The database was originally built and is continually maintained by Tosh Doi, a shin-hanga collector and researcher from Tokyo. (Please note that Tosh is not connected with the Doi family of publishers, except for carrying the same surname.) It represents several years of multiple sightings, for each print design, by a small group of watchful contributors, keeping track of the publisher/carver/printer markings.

The green lines are for prints where we have at least one sighting of the print bearing the publisher markings of Doi Sadaichi. The yellow lines are for prints where we have not (yet) found a copy with the "Doi Sadaichi" marking. The prints are arranged chronologically according to published date. The earliest date, at the top, is January, 1933, while the latest date is July, 1941.

Those who are committed to the concept of a transition having happened at a single point in time, after the war, say that all of the yellow lines to the left will ultimately become green ones. They maintain that we haven't yet had enough time to find all of the "Doi Sadaichi"-marked versions of these prints.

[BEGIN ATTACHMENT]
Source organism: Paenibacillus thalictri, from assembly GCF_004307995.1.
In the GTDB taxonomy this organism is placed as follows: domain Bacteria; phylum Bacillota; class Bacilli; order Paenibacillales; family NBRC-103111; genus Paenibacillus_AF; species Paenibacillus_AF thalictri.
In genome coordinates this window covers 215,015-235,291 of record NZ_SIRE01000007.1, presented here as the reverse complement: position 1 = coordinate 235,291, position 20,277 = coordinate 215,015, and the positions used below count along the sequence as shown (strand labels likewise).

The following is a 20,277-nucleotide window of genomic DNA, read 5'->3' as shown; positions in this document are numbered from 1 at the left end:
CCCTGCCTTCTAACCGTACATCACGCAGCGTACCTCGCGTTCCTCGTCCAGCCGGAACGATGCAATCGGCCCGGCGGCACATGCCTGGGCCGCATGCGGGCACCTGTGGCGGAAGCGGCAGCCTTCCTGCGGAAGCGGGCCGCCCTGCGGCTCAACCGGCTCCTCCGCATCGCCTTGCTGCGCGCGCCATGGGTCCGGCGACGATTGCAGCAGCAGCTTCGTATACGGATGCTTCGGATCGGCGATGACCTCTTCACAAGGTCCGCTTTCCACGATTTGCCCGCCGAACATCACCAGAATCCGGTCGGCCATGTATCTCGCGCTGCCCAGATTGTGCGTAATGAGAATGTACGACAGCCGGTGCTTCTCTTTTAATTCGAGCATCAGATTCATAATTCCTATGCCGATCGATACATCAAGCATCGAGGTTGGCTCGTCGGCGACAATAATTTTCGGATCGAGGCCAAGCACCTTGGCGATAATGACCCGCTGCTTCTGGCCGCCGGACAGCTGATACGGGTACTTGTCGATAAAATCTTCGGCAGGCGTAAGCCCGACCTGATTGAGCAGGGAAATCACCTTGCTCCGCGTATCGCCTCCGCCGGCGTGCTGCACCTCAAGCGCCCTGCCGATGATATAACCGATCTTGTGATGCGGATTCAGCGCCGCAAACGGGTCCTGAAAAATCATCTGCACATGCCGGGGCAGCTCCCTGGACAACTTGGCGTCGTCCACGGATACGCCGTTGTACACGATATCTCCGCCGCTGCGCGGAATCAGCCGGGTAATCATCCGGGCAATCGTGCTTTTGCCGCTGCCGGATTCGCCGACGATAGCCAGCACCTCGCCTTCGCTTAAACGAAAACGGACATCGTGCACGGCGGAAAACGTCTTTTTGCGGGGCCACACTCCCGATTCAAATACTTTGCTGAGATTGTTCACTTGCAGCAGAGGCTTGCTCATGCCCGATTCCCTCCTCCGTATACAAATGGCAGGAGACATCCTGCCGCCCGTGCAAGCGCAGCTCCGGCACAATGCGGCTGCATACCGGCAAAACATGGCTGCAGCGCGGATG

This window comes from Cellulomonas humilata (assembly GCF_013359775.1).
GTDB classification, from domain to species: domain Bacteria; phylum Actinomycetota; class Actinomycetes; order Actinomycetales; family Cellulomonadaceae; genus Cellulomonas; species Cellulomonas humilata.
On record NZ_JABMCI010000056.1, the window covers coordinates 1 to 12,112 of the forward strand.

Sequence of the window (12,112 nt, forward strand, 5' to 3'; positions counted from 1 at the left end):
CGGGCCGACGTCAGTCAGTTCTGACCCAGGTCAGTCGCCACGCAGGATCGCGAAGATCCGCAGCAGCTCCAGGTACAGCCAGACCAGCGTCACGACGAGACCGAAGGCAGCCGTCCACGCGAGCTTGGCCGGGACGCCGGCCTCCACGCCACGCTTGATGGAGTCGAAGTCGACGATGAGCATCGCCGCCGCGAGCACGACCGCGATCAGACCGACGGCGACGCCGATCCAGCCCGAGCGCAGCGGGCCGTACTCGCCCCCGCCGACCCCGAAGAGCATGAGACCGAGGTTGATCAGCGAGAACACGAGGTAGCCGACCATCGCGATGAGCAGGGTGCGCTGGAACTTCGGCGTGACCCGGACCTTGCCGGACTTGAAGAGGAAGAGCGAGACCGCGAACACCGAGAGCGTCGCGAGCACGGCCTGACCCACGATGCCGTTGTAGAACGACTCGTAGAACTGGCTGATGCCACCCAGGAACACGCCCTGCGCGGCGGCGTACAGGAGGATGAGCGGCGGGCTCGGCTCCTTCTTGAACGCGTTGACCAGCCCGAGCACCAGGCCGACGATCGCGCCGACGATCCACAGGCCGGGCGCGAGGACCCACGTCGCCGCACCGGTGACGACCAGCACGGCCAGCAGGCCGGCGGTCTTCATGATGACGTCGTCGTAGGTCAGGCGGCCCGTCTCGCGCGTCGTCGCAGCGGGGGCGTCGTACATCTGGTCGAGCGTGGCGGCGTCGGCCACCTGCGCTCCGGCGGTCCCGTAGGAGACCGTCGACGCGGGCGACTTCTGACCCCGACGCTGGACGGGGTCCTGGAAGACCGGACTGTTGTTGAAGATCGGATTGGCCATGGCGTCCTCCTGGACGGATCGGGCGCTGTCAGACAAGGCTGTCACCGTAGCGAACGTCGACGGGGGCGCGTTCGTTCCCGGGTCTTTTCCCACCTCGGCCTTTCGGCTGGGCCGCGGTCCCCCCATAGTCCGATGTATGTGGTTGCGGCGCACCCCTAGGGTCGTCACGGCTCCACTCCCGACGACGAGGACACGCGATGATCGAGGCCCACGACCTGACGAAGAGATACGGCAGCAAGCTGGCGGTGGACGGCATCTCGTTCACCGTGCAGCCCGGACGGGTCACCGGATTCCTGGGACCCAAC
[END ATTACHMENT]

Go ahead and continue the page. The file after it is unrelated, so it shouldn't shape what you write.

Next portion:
If that were true, I would expect the distribution of yellow lines to be a random one. As I look at the interweaving of the yellow and green lines, it is clear to me that it is not a random distribution, but rather represents a gradual transition. In my opinion, the reason for the concentration of yellow lines toward the bottom is that many of those prints were originally issued with "Doi Hangaten" markings and that there are no "Doi Sadaichi"-marked prints to be found.

Yokoi Giichi's Timeline